Theresa May’s leadership of the Conservative Party is again under pressure as a series of Ministers resigned and the DUP rallied opposition to a negotiated Brexit deal.
The agreement released on Wednesday night confirms that a protocol on Ireland provides a ‘backstop’ measure that will maintain Ireland’s soft border, unless an alternative is negotiated though arbitration. It also contains assurances on human rights and other elements of the Good Friday Agreement, and maintains the Common Travel Area of free movement of people between Ireland and Britain.
The North of Ireland will remain in the same customs territory as Britain when they leave the EU, although it will be subject to some additional EU regulations to ensure there are no physical checks at the border.
Yesterday, May won the backing of her divided cabinet on the deal, but the DUP reacted sharply, with leader Arlene Foster insisting it was “the break-up of the union”.
The 26-County Taoiseach Leo Varadkar declared the Brexit deal a “pretty good” day in politics, claiming that he had achieved everything that Ireland wanted from the negotiations, including a guarantee over the border.
An exuberant Varadkar said Tory cabinet support for the deal was a breakthrough after two-and-a-half years of negotiation. “This is one of the better days in politics,” he told reporters in Dublin.
He said Ireland’s priorities from the outset had been “protecting the peace process and the Good Friday agreement, protecting the common travel area and protecting trade, jobs and the economy ... On each of these priorities we have achieved a satisfactory outcome today.”
But the days ahead remain fraught with uncertainty, and the Taoiseach was condemned for his preening. Fianna Fail’s Lisa Chamber said his comments were “unhelpful”.
Confidence in the process faltered this morning when May’s Brexit minister, Dominic Raab, led a handful of resignations of high profile Tories from the Tory government.
Amid a torrid session in the House of Commons this afternoon, the DUP made clear that their confidence-and-supply pact to support the minority Tory government was at an end. DUP MP Nigel Dodds told MPs: “The choice is now clear: we stand up for the United Kingdom, the whole of the United Kingdom, the integrity of the United Kingdom, or we vote for a vassal state with the breakup of the United Kingdom, that is the choice.”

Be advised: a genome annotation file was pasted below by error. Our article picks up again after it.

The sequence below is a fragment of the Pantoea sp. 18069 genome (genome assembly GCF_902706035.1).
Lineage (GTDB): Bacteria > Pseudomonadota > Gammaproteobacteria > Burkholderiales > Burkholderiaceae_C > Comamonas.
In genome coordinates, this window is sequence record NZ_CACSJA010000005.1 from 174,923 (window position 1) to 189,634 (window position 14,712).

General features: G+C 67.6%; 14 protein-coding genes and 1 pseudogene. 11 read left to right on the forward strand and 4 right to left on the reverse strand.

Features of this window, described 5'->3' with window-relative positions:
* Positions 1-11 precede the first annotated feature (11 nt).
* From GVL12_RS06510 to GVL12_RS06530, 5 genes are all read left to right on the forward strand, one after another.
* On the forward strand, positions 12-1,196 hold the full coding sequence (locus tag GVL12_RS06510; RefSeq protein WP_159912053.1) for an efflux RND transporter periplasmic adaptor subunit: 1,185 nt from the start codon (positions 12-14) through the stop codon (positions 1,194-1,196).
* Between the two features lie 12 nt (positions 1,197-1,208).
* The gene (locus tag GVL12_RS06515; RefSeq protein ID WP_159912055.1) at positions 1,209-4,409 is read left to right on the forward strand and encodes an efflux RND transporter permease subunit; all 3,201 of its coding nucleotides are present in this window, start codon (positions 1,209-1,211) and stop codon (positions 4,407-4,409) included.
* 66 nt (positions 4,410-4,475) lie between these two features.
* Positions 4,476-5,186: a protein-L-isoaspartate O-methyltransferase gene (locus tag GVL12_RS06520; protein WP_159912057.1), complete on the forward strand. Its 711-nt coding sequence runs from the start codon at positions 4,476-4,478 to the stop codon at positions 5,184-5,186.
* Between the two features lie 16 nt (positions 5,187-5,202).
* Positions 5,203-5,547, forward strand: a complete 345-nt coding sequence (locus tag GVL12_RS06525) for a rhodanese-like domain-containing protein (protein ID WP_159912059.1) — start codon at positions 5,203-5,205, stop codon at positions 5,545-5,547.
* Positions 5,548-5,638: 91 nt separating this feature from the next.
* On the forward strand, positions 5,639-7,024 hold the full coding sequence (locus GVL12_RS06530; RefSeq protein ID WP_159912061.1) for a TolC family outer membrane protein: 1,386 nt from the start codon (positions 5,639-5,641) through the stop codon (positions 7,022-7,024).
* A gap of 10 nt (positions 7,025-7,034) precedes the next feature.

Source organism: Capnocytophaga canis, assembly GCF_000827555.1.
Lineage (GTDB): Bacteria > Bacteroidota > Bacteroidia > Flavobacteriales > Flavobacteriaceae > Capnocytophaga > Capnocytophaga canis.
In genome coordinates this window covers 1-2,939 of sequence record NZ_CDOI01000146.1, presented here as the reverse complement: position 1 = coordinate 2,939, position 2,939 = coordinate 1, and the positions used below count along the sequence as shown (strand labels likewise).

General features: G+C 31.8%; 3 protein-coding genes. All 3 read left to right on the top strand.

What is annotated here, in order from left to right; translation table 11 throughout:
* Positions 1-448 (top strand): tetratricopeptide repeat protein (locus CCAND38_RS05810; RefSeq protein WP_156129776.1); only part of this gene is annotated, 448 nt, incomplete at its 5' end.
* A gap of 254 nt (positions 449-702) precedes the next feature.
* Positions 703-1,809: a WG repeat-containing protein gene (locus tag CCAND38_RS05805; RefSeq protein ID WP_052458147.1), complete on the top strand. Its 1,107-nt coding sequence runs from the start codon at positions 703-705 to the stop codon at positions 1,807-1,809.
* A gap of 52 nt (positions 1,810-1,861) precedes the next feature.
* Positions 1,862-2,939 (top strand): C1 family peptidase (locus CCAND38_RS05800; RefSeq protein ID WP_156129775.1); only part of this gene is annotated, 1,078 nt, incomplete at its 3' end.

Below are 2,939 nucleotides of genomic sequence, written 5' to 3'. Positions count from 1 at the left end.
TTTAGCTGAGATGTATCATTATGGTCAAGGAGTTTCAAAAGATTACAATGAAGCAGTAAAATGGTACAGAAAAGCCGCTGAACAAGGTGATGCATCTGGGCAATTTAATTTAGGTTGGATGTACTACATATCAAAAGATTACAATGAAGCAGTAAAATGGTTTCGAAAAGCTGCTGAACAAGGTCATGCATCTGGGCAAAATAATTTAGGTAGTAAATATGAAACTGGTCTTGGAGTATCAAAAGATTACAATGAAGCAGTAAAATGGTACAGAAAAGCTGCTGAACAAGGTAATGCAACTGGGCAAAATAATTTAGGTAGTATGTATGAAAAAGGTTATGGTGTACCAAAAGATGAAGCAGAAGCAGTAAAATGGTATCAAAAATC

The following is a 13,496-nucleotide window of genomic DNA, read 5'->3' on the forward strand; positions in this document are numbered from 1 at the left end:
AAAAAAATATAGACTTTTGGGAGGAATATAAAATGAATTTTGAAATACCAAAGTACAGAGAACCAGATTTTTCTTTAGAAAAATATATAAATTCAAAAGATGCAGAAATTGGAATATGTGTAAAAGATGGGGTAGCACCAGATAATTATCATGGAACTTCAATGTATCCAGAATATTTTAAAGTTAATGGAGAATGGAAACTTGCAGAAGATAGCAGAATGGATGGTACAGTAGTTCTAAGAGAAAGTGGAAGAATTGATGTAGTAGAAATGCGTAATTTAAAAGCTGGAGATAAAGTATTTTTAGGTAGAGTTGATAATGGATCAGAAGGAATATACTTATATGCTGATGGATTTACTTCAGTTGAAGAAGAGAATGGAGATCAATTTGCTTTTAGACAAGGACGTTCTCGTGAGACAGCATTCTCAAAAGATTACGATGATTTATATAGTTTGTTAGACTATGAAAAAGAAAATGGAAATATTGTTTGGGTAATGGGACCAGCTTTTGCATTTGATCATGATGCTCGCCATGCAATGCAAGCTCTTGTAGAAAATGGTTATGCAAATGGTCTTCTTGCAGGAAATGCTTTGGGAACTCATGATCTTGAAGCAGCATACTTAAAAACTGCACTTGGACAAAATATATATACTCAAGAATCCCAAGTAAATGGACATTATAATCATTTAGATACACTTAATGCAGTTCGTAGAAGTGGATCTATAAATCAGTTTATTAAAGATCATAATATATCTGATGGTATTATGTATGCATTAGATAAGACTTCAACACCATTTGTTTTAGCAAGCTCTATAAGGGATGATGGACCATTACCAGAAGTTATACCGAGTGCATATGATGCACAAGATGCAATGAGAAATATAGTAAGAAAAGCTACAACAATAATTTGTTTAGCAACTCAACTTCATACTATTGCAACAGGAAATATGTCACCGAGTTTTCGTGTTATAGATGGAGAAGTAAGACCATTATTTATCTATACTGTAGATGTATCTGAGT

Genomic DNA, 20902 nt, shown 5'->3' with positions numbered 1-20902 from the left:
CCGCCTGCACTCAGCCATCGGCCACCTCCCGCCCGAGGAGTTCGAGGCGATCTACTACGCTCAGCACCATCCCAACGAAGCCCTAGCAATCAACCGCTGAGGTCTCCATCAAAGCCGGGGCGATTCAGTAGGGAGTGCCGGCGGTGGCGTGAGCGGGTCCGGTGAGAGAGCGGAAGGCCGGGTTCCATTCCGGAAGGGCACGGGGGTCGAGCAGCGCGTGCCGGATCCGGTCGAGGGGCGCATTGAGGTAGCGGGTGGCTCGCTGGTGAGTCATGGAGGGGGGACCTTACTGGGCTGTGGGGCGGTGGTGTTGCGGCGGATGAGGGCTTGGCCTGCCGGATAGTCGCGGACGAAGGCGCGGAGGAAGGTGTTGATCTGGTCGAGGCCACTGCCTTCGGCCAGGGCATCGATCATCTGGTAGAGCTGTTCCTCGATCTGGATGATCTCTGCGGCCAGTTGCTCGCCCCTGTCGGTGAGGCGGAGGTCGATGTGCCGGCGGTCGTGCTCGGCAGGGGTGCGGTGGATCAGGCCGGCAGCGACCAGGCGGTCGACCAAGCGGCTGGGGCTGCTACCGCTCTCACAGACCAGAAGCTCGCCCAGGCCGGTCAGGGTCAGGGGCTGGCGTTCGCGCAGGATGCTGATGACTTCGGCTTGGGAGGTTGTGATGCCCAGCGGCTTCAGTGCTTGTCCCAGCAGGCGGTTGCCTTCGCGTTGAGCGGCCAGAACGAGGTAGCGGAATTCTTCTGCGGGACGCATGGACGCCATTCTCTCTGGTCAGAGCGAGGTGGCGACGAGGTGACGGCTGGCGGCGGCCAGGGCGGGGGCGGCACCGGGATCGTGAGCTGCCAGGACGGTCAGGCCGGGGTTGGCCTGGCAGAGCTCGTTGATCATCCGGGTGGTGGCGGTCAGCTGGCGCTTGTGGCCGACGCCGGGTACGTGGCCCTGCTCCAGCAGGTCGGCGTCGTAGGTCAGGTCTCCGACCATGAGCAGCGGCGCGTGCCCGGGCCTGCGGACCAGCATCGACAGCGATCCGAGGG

DUP’s Brexit spokesman Sammy Wilson claimed the deal was a case of “Northern Ireland being put on a platter as an object to surrender to the EU”.
Separately this morning, a group of politicians from the North met the Taoiseach in Dublin to discuss events.
Sinn Fein’s Michelle O’Neill, SDLP leader Colm Eastwood, The Alliance Party’s Stephen Farry and Green Party leader Steven Agnew attended a joint meeting with Leo Varadkar .
Outside Dublin’s government buildings, Ms O’Neill said the group in Dublin represented the majority of the Six Counties Ireland on a cross-community basis.
“It’s a very fluid situation, and I think it’ll be a very interesting day,” said Ms O’Neill.
“For us, we want to remain in the customs union and the single market and we want protections for the Good Friday Agreement, our message is as consistent today as it was yesterday.”
The DUP and Ulster Unionist parties were not in attendance, apparently rejecting Varadkar’s invitation.
The Taoiseach said that he had not spoken to DUP leader Arlene Foster but said: “The door is always open and the phone is always on.”